For most companies this has an inherent tendency to become a really shady practice rather easily. You're luring people in with a premise (free game) and trying to make the game fun so they keep playing, yet not so fun so they actually feel comfortable not purchasing anything. So you're compromising the most important part of your game (the fun part) because you followed the F2P model. I'm not even going into the balance issues you'll have if your game is competitive. Soon you'll be designing your game in a way that will lure players into associating microtransactions with dopamine drips: the waiting games with instant gratification if you pay, the powerup slot machines that get you another roll for a few extra cents, the instant energy refill that lets you play for 20 more minutes today.

Note that I'm lumping convenience purchases like Path of Exile's extra slots as a compromise due to the fact that you will also have to consider convenience as a factor that affects the gameplay. Lumping content behind paywalls also falls into this category. The only alternative to this (that I'm aware of) is to sell purely aesthetics items.

In short, picking a F2P model for your game should be a carefully considered decision. Its main advantage is that it will net you a ton of players (very useful if you're going for a multiplayer title where player count is extremely important) but then you will have to shift your gameplay efforts into making sure some percentage of your player base is spending money.

And this is the part that scares me. You're shifting your design efforts to extracting as much money as possible from your fans. Usually some extremely low percentage of players that spend thousands of dollars on things like hats and slightly faster movement speeds. I could never get behind this practice as it feels intellectually dishonest and the best results seem to be appealing to basic human emotions like gambling and immediate gratification. You're making your product successful not by making a good game that people will purchase, but by luring as many people as possible into downloading it and then convincing some small percentage of players to spend as much money as possible.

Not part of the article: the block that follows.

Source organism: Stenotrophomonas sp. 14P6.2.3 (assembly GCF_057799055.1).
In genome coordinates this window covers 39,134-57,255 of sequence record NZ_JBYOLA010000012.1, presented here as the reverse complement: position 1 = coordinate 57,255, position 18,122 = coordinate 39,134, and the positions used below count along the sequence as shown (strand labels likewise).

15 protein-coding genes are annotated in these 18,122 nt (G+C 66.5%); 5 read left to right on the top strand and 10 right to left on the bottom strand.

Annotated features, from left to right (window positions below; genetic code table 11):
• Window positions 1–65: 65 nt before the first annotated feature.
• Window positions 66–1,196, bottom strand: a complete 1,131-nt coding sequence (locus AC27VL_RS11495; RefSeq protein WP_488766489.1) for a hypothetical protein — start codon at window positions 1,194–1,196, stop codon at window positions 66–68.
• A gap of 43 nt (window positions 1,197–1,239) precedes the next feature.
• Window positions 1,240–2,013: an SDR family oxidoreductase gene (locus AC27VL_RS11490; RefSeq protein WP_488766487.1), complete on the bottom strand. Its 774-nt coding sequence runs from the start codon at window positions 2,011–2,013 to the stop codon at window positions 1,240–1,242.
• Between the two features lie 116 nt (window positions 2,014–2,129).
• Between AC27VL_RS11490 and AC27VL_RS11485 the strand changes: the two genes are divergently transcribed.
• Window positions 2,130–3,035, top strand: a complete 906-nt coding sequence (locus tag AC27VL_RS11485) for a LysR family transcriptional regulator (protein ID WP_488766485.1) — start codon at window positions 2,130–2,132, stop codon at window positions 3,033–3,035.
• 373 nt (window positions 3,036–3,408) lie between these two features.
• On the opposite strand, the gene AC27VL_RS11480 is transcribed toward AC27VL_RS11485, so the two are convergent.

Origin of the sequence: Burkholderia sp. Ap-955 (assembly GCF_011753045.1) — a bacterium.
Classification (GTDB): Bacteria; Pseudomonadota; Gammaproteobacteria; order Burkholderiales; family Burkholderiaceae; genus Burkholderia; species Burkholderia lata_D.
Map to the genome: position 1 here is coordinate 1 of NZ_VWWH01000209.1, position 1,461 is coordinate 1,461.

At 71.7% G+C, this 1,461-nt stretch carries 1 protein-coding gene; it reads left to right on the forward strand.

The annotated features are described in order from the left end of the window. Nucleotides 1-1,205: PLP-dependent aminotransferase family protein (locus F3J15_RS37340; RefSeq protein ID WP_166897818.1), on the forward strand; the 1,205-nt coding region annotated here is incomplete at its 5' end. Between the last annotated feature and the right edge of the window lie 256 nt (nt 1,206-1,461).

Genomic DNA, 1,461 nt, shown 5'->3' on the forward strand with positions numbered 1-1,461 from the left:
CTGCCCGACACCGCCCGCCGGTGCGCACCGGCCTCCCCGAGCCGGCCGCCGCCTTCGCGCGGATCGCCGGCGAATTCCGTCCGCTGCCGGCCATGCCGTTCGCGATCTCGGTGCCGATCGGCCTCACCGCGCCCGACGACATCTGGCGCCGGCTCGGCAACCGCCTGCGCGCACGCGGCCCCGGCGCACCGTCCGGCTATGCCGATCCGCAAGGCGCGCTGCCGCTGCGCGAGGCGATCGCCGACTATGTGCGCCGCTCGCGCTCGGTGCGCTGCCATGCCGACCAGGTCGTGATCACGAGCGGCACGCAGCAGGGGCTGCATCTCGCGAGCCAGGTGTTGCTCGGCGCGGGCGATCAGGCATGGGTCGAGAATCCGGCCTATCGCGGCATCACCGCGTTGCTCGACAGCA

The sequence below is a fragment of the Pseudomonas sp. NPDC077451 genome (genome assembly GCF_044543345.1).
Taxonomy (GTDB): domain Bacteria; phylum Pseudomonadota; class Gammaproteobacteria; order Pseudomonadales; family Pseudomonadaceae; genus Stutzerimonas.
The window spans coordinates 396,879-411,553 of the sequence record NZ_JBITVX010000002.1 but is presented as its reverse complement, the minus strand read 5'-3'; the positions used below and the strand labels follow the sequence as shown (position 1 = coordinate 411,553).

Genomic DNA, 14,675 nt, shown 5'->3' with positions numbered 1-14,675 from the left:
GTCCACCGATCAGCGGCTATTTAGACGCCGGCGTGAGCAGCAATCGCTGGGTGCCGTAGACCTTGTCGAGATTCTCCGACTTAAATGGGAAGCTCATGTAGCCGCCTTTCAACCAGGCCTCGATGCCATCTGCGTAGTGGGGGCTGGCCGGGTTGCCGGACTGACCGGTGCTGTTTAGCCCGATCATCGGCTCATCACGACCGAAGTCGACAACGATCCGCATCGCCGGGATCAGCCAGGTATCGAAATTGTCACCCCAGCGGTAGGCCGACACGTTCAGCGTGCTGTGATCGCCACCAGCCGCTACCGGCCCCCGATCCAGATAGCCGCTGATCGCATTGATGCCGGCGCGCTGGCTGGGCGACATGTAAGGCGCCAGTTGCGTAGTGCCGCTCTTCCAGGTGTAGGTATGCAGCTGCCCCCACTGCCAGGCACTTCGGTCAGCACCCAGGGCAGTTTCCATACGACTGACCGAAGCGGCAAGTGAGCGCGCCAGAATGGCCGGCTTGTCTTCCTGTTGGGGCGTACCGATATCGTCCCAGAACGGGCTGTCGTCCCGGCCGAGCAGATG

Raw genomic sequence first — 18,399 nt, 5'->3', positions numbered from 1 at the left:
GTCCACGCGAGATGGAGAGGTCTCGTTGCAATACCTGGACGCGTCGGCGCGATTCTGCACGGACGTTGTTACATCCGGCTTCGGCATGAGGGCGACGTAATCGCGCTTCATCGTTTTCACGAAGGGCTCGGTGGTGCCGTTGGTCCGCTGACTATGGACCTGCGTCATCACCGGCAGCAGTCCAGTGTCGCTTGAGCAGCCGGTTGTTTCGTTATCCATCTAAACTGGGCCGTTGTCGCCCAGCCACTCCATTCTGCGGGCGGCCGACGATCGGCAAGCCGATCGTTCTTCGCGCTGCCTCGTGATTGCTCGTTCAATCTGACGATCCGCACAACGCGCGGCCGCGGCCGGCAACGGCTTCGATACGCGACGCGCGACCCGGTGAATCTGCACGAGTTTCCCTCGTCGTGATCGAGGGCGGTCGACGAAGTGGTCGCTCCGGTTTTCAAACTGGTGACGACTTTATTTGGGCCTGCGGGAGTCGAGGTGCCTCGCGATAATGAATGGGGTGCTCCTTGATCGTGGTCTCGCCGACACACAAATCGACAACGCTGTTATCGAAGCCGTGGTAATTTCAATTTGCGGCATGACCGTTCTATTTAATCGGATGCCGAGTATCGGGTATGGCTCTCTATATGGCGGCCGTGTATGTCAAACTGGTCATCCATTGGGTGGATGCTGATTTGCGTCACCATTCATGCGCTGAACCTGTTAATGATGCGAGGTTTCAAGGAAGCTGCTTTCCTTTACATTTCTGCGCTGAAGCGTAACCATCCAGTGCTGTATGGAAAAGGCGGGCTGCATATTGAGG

Can you do F2P in a way that doesn't make me want to take several showers? Kind of (my moral compass is extremely sensitive). Both Path of Exile and Warframe seem to have found a balance where the F2P model helps keep player counts high, and the benefits for paying are designed for the most dedicated fans in such a way that it doesn't give them competitive advantages or make the game simply more enjoyable for them (game design is hard to quantify).

Wednesday 18 November 2015

Low-poly water on UE4

Note: For some reason, the original videos disappeared from blogger and I've had to create new ones.

Here's how to achieve a cool retro-style water effect using UE4

First of all, we need a suitable plane. While Unreal comes with one we can use straight out of the box, I prefer having one that's just right for my purposes. Here's one I made using Blender.

The UV map (to the left) is rather important to get right, or you'll just get wonky results. Make sure it maps the corners to 0,0 and 1,1.
And because I know you're in a hurry, here's the final shader (you can copy and paste this into an empty material to save you a lot of work):

How it works:

Firstly we take the current time and use it as UV coordinate modifiers to sample a nice, smooth and tiled noise texture. I found "LowResBlurredNoise" (make sure you're allowed to view engine assets in order to select it) perfect.

To avoid most issues with occlusion culling I then "normalize" the values between -0,5 and 0,5. Why is this important? It allows us to increase and decrease the vertices' height relative to their original position rather than just adding to it (and thus always skewing them upwards). You could multiply this by 2 to make the values range from -1 to 1 but you can achieve the same thing by tweaking the wave scale value.

Finally, with a suitable noise map, all we have to do it modify the original vertex position. We take the normal (which would point up in the case of your plane), multiply it by the noise values and as time pans the noise texture forward through all the vertices in our plane, we get a wave.

Why use the vertex normal instead of just a global "up vector" (like 0,0,1)? It allows us to place water sideways and so some weird stuff with other shapes, like this:

The bits connected to the "normal" part of the material are a bit of "dark math magic" which recalculates the vertex normals after we modify their position. If it wasn't there, the lighting on our water would be constant and look completely hideous. I may go into more detail on this one day.

Usage Notes:

  • You CAN put several of these planes beside each other. They will cleanly fit and should have no seams if you've done the uv mapping properly.
  • As with all vertex-deforming materials, this one will become a bit iffy with occlusion culling, especially with huge "Wave Height Scale" values.
  • Make sure the water plane isn't casting shadows on itself or is otherwise baked by Lightmass
  • Keep in mind that due to oscillating height, it may clip through the ground if you're not careful.
  • Unfortunately, due to the way Unreal handles flat shading, this leaves us with a rather high poly count for a simple flat shaded plane. But this has nothing to do with the Water Material itself.